shorts only and expect to hold them for a very limited period of
time. This means use tight stops and don't let things run just to see
where they're going to go. You only do that when the daily trend
agrees with the long term trend.
Okay, now we know how to determine the trend, what comes
next? As I said, stick a couple of trend indicators on a
chart-your choice of which ones-they all work about the same. There's
no BEST one.
See how they look on a chart with a few symbols---during a
period of time WHEN THE MARKET IS IN A DEFINITIVE UP TREND. Then put
them in your systems tester and test them on a bunch of stocks like
the S&P 500. Use the same trend indicator formula for entries and
exits-reverse the entry please-don't worry about exits at
first. If the trend indicator returns a reasonable amount of money,
has a rational number of trades, etc then you're in business.
Next develop your exits. Exits need to fit your personality
more than entries. What I mean by that is too many people look at
what makes the most money and then they can't trade it because
the draw downs, trade frequency or other problems cause them hysteria
in the knickers. Pick exit strategies that you are comfortable with.
Look at them on a chart. If you feel good about what you are seeing,
put them in the tester. If the tester gives you reasonable results---
even if they're less profitable than some other set of
conditions-you're in business.
One of the first steps to becoming a pretty good trader is to
understand that you don't, shouldn't and can't maximize
everything. Don't even try. If it fits and you can trade it, you'll
learn to improve it over time. However, you won't throw it out
because you hate the way the system messes with your emotions.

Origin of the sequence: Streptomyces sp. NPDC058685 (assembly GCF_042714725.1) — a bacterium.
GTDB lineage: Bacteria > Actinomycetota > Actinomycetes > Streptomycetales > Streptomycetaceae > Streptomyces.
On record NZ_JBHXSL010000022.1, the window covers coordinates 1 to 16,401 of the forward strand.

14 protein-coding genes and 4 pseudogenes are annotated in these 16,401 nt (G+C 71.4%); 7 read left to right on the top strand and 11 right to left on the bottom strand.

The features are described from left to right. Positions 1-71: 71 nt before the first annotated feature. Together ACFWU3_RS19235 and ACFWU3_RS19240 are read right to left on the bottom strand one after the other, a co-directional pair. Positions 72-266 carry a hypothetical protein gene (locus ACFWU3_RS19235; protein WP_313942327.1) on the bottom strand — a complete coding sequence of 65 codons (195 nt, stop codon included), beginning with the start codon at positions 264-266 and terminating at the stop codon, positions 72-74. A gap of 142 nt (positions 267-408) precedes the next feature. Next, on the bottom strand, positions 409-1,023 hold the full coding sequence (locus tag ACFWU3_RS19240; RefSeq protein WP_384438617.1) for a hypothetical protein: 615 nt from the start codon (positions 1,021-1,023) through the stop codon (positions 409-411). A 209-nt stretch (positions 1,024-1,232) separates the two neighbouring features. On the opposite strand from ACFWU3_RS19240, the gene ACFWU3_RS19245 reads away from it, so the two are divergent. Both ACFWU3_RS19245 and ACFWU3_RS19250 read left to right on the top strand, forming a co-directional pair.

Now run the system over all the time frames that show the
market is in an up trend and that you have data for. Break the
periods into subparts and see how the system performs. If it does
pretty good during all the up trends, then you've got your up
Reverse the process for down trends. Most decent trend
indicators identify down trends just a good as they do up trends.
Remember to test your down trend system WHEN THE MARKET IS IN A
DOWNTREND. Seems obvious, doesn't it. Okay!
If you test you're up trend system when the markets are in a
down trend, guess what-it will perform poorly. Now why would you
trade it during a down trend. Well, here's a clue---don't
trade it during a down trend unless you have a death wish, and some
of you do.
If you don't like shorting, then stay out of the market when
it's not in an up trend. Let me repeat that, STAY OUT OF THE
MARKET WHEN IT IS NOT IN AN UP TREND IF YOU DON'T LIKE SHORTING.
Well, you've read that the markets only trend 30% to 40% of
the time. So how is this good systems development?
If you test your system during up trends and it has 6 winners
for every 4 losers and it makes 3X the profit for each 1X the loss,
if you run the tests when the market is in a sideways pattern, the
systems test results are going to go down. Now it produces 4 winners
for every 6 losers and only 1.5X the profit for 1X the losses. You
can trade the system during sideways markets but get ready for more
losers with smaller profits on your winners. In addition, you
won't be able to hold the trades for as long. Sideways markets may
require tighter stops, and different exit conditions. Do you know how
you figure that out? Well, it involves using those market bias
charts I talked about earlier when the market is in the sideways
You may find that of three up trend systems, one works better
in sideways markets. However, it's not going to work much better.
Nothing will because sideways markets baffle everybody. Up two days,
down three days is hard to trade, period.
You may want to stop trading in sideways markets. A lot of
people do. You may want to consider a sort of market neutral strategy
where you are taking longs and shorts at the same time. Just
don't expect to make as much money. It ain't going to happen.
In a sideways market if you violate the rules of good money
management and exit strategies, you are going to pay, and pay and
pay. This is the time when money management and exit strategy is
Now you're thinking that can't be true, he's saying
entries mean little, and that I can use almost anything when the
market is in an up trend or down trend. Yes, that is what I'm saying.
LeBeau, Van Tharp and others have tested all kinds of random entry
strategies and random exit strategies and guess what. During the
trending markets they made money with all kinds of dart throwing
In the sideways markets, very few strategies made money. You